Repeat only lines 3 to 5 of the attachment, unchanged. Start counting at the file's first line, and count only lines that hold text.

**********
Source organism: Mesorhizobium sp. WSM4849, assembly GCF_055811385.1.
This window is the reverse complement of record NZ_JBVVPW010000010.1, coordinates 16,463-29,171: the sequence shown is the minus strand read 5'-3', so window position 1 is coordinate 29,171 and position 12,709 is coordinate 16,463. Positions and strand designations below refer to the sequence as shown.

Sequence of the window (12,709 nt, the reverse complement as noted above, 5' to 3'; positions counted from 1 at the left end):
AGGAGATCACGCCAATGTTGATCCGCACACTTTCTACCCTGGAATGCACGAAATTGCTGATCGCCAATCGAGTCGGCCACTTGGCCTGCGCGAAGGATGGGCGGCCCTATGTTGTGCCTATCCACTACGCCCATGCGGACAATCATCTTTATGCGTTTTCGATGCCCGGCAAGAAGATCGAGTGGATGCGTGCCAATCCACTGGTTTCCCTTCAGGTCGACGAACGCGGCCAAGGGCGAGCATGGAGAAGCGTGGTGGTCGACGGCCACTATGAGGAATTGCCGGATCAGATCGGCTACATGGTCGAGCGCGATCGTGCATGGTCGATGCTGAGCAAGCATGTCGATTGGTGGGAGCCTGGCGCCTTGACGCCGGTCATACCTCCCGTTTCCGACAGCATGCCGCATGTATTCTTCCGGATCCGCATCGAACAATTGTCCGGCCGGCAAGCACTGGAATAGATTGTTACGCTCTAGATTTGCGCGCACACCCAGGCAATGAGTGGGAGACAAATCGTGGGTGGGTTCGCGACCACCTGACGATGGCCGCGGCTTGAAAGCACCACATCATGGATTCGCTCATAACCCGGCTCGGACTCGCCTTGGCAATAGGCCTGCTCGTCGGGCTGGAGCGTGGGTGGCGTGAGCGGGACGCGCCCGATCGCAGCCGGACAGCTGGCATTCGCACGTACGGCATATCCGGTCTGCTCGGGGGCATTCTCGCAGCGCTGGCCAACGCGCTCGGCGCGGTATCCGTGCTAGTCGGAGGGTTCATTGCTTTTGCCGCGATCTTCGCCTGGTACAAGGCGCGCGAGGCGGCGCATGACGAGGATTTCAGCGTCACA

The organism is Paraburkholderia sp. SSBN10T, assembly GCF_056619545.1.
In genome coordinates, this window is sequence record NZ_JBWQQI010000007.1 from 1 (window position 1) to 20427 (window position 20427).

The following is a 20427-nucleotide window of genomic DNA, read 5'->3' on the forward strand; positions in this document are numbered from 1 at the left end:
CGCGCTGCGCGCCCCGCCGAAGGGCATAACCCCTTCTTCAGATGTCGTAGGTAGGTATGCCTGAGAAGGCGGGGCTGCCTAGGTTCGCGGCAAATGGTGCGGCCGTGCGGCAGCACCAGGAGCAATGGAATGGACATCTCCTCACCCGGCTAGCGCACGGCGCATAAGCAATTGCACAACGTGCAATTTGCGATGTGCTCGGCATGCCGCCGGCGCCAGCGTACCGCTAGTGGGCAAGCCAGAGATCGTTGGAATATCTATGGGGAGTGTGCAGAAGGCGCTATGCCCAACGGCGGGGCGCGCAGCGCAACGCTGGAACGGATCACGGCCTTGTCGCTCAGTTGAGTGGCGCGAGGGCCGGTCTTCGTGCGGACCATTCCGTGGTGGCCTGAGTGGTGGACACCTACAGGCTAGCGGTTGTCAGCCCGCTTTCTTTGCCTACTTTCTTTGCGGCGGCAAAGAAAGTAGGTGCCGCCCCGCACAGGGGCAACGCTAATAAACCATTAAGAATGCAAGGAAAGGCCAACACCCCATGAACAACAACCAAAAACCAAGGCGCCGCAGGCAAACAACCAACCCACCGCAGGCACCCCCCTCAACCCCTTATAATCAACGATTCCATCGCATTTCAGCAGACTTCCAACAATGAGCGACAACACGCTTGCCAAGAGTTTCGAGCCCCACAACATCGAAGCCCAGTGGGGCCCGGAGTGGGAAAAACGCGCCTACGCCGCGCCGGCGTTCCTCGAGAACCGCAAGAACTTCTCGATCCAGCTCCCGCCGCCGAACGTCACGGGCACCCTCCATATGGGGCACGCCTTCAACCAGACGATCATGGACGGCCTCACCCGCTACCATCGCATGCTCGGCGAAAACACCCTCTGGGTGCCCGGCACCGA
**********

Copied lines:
Sequence of the window (12,709 nt, the reverse complement as noted above, 5' to 3'; positions counted from 1 at the left end):
AGGAGATCACGCCAATGTTGATCCGCACACTTTCTACCCTGGAATGCACGAAATTGCTGATCGCCAATCGAGTCGGCCACTTGGCCTGCGCGAAGGATGGGCGGCCCTATGTTGTGCCTATCCACTACGCCCATGCGGACAATCATCTTTATGCGTTTTCGATGCCCGGCAAGAAGATCGAGTGGATGCGTGCCAATCCACTGGTTTCCCTTCAGGTCGACGAACGCGGCCAAGGGCGAGCATGGAGAAGCGTGGTGGTCGACGGCCACTATGAGGAATTGCCGGATCAGATCGGCTACATGGTCGAGCGCGATCGTGCATGGTCGATGCTGAGCAAGCATGTCGATTGGTGGGAGCCTGGCGCCTTGACGCCGGTCATACCTCCCGTTTCCGACAGCATGCCGCATGTATTCTTCCGGATCCGCATCGAACAATTGTCCGGCCGGCAAGCACTGGAATAGATTGTTACGCTCTAGATTTGCGCGCACACCCAGGCAATGAGTGGGAGACAAATCGTGGGTGGGTTCGCGACCACCTGACGATGGCCGCGGCTTGAAAGCACCACATCATGGATTCGCTCATAACCCGGCTCGGACTCGCCTTGGCAATAGGCCTGCTCGTCGGGCTGGAGCGTGGGTGGCGTGAGCGGGACGCGCCCGATCGCAGCCGGACAGCTGGCATTCGCACGTACGGCATATCCGGTCTGCTCGGGGGCATTCTCGCAGCGCTGGCCAACGCGCTCGGCGCGGTATCCGTGCTAGTCGGAGGGTTCATTGCTTTTGCCGCGATCTTCGCCTGGTACAAGGCGCGCGAGGCGGCGCATGACGAGGATTTCAGCGTCACA

The organism is Paraburkholderia sp. SSBN10T, assembly GCF_056619545.1.